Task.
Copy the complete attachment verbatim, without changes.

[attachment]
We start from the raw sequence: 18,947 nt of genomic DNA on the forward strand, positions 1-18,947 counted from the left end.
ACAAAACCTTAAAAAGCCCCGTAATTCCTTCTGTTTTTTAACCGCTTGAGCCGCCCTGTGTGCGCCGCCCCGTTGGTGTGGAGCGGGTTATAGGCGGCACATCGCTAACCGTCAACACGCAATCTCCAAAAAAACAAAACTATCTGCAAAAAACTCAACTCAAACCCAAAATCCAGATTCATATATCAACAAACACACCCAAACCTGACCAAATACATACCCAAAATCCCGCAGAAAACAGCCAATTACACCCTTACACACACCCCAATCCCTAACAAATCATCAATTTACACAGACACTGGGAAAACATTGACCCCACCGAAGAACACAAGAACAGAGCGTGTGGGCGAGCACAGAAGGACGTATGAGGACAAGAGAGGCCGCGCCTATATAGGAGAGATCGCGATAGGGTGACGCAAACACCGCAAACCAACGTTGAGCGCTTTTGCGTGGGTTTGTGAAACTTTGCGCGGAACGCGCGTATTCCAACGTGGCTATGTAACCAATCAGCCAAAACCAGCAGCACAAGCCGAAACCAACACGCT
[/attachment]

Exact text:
We start from the raw sequence: 18,947 nt of genomic DNA on the forward strand, positions 1-18,947 counted from the left end.
ACAAAACCTTAAAAAGCCCCGTAATTCCTTCTGTTTTTTAACCGCTTGAGCCGCCCTGTGTGCGCCGCCCCGTTGGTGTGGAGCGGGTTATAGGCGGCACATCGCTAACCGTCAACACGCAATCTCCAAAAAAACAAAACTATCTGCAAAAAACTCAACTCAAACCCAAAATCCAGATTCATATATCAACAAACACACCCAAACCTGACCAAATACATACCCAAAATCCCGCAGAAAACAGCCAATTACACCCTTACACACACCCCAATCCCTAACAAATCATCAATTTACACAGACACTGGGAAAACATTGACCCCACCGAAGAACACAAGAACAGAGCGTGTGGGCGAGCACAGAAGGACGTATGAGGACAAGAGAGGCCGCGCCTATATAGGAGAGATCGCGATAGGGTGACGCAAACACCGCAAACCAACGTTGAGCGCTTTTGCGTGGGTTTGTGAAACTTTGCGCGGAACGCGCGTATTCCAACGTGGCTATGTAACCAATCAGCCAAAACCAGCAGCACAAGCCGAAACCAACACGCT